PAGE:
Teddy Schleifer for ReCode:
Its efforts to expand vote-by-mail — during an election year when more Americans are likely to do exactly that than ever before — should only make it more essential.
But the organization, which has established itself as one of the country’s most important civic engagement groups thanks to its research on how to turn out voters with absentee ballots and for its work to help defeat Alabama’s Roy Moore in 2017, has been derailed in recent months by an ugly internal drama featuring several of Silicon Valley’s most powerful personalities.
Last summer, Vote.org’s board fired founder Debra Cleaver and replaced her with one of the board members that ousted her. That presaged a bitter months-long war between Cleaver’s donors and her former board, and in its aftermath, at least three of Vote.org’s potential partnerships crumbled, millions in expected contributions fell through, and a series of embarrassing missteps tarnished the nonprofit’s brand.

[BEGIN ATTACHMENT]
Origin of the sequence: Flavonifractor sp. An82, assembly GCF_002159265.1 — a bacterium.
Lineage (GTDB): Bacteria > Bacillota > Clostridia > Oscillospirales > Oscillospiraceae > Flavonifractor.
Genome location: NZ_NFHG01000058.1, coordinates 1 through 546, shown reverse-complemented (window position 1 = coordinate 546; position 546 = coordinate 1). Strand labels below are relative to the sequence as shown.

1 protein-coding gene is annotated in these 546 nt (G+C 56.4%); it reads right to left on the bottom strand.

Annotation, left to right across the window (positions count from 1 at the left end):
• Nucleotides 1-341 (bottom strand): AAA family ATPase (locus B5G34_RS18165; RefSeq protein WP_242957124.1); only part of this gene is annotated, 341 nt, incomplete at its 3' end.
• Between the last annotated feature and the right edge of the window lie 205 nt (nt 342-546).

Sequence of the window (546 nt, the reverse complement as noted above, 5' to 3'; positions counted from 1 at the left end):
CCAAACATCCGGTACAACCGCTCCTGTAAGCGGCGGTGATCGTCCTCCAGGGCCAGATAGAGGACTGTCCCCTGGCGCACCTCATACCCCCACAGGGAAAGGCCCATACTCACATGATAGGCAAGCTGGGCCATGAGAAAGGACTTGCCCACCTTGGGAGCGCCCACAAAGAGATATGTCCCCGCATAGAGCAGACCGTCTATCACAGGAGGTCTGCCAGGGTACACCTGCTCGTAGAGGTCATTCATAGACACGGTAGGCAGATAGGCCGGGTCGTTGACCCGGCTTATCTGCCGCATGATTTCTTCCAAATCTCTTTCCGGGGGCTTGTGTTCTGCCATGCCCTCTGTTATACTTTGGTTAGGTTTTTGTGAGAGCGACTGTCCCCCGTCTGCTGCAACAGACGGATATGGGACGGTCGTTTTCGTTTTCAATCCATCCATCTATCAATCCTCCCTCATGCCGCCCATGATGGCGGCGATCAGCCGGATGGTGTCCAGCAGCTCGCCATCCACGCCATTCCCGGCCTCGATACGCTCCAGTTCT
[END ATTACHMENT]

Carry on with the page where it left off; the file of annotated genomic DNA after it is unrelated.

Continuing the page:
Recode’s interviews with more than two dozen people, including Vote.org’s major donors, partners, and former board members and employees, along with two legal complaints submitted to the California attorney general, paint a portrait of a nonprofit that has been arrested in development. And it couldn’t have come at a worse time: Now that the coronavirus pandemic is likely to stress test the American election system — with voters waiting in five-hour lines in Wisconsin during the pandemic this month, for instance — the work of organizations like Vote.org, which says it “plans to turn out more than 5 million low-propensity voters” in 2020, is more important than ever.